Tracey returned with the missing flockers apart from Meg. Now we have already lost three Suffolks since we have been here, see postings for M.I.A.s to read the full story, and again it looked like Meg was now M.I.A and probably on her way to a pie filling plant, caught up in the annual roundup.
Job done the Shearer Man waived his fee donating it to the Prostate Cancer charity, a big gesture as the amount would have bought him five miles, so many thanks Pritch, you cant sing but you are a generous soul.
Once the sheep were over their trauma they wandered off, cooler if not happy.
Early this evening I took Mad Keith his dinner. Whilst we were chatting a lone sheep wandered down the trail towards the rest of our flock gathered on the technohermits lawn. Meg had returned, safe and crustless. She now has a choice, stay hot all summer or allow me to shear her by handshears, and does anyone remember how that turned out our first year?

The Offas Dyke Ordeal Day 1

We set off from Sedbury Cliffs by 10 am after various false starts due to bad weather, nerves and the need for caffeine. Once on our way we were in high spirits and soon realised as we wandered around various back gardens and alleyways of Chepstow that Offas was as good at plotting the route for a defensive system as MP's are at keeping track of expenses, it just didn't add up. Time and time again we found we were sent the long way round and so progress was slow. Very slow.
Eventually we broke out into the Wye Valley and the Forest of Dean on into Monmouth. By now we were all pretty hungry so finding the only place open, a kebab shop stocked up on calories and pop. This may have been where I picked up a stomach upset that lasted the rest of the trip.

A few quick snaps for the album and we set off aiming to get another 17 miles done before bedtime. This proved a tad ambitious give the hours of daylight left but we managed another 11 before searching for a suitable campsite.

Campsites were few and far between but we located a spot at Llantillo Crossenny (or similar) and planted ourselves for the night. Beth and Tom arrived at 11pm with much needed spaghetti bolognaise and we made ourselves comfortable in our scratches until day two dawned all too quickly.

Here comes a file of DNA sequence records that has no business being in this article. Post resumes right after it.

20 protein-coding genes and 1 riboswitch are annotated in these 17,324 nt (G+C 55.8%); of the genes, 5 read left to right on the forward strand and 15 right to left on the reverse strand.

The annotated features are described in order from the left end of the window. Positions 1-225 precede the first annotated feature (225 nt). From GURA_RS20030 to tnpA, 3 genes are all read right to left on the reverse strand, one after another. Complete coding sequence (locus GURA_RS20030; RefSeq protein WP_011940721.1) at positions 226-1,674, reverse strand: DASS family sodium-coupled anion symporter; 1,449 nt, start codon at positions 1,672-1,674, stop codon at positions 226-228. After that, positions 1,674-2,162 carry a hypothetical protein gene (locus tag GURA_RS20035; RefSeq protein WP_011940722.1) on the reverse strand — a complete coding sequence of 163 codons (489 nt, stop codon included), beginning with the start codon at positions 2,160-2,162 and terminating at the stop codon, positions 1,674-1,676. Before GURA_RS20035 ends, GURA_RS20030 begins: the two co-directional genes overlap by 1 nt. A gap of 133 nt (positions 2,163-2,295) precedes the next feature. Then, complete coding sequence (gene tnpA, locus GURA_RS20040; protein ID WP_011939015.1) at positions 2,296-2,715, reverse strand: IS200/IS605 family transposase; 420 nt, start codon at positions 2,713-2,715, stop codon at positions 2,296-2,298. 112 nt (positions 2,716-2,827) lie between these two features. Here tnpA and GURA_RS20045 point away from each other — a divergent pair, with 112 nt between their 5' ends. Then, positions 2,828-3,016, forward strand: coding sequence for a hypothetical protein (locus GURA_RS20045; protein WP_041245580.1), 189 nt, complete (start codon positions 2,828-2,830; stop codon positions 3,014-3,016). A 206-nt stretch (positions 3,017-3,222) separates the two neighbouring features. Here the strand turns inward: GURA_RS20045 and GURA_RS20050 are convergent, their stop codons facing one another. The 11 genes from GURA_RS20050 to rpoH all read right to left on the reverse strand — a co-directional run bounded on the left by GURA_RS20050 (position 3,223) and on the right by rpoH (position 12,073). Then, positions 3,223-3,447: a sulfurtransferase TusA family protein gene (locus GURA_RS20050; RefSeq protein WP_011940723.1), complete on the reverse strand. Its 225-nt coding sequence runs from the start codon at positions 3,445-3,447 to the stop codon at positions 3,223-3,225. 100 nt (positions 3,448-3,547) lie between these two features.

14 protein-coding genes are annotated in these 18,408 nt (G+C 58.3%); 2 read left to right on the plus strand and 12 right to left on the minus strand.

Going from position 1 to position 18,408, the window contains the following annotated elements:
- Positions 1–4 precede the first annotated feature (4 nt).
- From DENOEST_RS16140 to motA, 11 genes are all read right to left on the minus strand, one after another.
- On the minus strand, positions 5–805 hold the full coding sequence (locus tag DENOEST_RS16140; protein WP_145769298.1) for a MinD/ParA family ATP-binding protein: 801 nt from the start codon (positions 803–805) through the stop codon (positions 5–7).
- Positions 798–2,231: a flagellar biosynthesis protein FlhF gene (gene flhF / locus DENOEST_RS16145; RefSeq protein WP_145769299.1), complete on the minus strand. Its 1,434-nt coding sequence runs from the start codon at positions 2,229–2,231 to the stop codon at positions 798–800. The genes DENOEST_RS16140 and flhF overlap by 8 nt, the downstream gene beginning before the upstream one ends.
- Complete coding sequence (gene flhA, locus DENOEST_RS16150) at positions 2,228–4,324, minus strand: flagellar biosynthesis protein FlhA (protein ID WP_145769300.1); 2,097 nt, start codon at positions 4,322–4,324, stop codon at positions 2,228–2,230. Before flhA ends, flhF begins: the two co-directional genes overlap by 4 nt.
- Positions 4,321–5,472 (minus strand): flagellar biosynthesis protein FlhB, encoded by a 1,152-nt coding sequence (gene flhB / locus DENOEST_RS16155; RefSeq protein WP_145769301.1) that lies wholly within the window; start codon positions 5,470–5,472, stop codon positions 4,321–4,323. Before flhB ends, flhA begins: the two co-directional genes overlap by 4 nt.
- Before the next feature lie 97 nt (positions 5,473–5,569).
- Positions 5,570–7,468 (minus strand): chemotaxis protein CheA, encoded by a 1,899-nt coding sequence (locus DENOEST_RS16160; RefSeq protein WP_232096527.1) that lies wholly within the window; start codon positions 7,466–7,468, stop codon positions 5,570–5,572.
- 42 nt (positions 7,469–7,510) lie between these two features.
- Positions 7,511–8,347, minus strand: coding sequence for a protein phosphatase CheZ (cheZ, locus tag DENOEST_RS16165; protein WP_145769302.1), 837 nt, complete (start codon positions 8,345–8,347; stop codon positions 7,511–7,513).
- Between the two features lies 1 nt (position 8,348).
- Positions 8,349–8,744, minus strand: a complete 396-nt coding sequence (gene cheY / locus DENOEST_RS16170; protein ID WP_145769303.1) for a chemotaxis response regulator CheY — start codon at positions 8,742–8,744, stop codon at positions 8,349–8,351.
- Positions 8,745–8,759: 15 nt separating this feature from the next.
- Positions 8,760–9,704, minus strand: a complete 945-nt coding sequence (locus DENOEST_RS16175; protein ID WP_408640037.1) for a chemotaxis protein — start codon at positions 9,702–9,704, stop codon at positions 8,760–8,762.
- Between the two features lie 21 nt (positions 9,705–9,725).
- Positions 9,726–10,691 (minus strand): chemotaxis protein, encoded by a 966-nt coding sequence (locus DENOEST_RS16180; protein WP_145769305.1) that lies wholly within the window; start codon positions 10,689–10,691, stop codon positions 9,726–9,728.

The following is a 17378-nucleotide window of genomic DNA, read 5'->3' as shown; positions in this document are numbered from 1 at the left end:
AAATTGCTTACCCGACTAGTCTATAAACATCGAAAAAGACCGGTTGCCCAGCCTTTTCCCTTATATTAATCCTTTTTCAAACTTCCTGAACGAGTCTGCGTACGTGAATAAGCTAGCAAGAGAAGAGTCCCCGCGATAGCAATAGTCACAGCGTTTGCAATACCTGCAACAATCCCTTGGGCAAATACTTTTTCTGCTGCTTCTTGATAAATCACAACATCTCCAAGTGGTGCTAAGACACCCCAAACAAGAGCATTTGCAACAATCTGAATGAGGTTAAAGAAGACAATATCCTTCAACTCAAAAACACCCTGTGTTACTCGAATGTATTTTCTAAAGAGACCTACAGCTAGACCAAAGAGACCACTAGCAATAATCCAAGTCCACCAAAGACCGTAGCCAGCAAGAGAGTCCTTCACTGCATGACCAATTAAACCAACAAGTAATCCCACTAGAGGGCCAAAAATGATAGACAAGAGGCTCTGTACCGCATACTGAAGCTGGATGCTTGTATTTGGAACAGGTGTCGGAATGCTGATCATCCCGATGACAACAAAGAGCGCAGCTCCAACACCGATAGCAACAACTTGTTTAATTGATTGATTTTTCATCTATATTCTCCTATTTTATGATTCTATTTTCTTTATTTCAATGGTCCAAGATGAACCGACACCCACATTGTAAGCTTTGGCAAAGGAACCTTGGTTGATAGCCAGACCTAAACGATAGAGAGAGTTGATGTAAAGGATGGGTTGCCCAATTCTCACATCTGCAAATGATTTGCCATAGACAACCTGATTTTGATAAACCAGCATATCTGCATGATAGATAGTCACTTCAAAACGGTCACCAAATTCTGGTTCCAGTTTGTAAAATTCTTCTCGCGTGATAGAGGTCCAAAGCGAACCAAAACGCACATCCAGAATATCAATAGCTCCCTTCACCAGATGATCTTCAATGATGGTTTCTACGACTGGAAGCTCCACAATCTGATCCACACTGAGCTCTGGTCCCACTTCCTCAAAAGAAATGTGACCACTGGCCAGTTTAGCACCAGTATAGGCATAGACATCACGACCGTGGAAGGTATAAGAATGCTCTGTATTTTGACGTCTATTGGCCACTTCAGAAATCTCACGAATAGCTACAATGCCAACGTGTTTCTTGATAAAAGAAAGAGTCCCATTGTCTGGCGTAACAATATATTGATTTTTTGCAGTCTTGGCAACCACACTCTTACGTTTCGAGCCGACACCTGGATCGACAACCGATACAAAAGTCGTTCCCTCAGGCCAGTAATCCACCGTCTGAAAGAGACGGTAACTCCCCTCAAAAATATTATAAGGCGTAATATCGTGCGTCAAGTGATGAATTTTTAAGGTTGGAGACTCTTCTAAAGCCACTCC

Day 1. Approx 30 miles. Pack load 41 pound. Start time 10.10 am finish time 22.30 pm

Saturday, 13 June 2009

Mission Impossible?

After 6 days, enduring an average of 30 miles per day, Tony and Stuart joined by Sara reached Prestatyn, the great ToDo has been accomplished. We knew it was do-able but those of you who walk regularly will appreciate just how difficult this task was. There was many ups and downs, both physically and emotionally but the determined team rose to the challenge in aid of this worthwhile cause. I couldn't be prouder of them, each of them showing immense strength of character and incredible resilience - this champagne is more than well deserved. We hope to have raised between £1,500 and £2,000 for the Prostate Cancer Charity but will let you know the final total very soon. As you may know, this charity was chosen because unfortunately this illness has affected our family personally so I'd like to thank 'The Team', Tony, Stuart, Sara and Jim for their commitment and determination, they really are very special people and in the words of Queen "The Champions".

And it couldn't have been done without our friends so thank you so much. Unfortunately I didn't get chance to list the remaining sponsors yesterday as I was collecting Tony but thanks go to the following people for their sponsorship

Paul and Anne Dockerty
Sam Dockerty
Ken Jones
Derrick and Helen Layton Morris
Amanda and Neil Morgan
Pete Kyle
Lesley and Jess Marsh and Allan
Darren and Shelley Wood and family
Tony and Christine Collier
Keith Wilson and Family
Robin and Jenny Richardson
Sandra and John Gough and family
Kelly Dallow and family
Heath and Emily Crosby
Clive Baker
Adrian Andrew
Sam Barr
Jane Hill
Russell Williams
Alan Jasper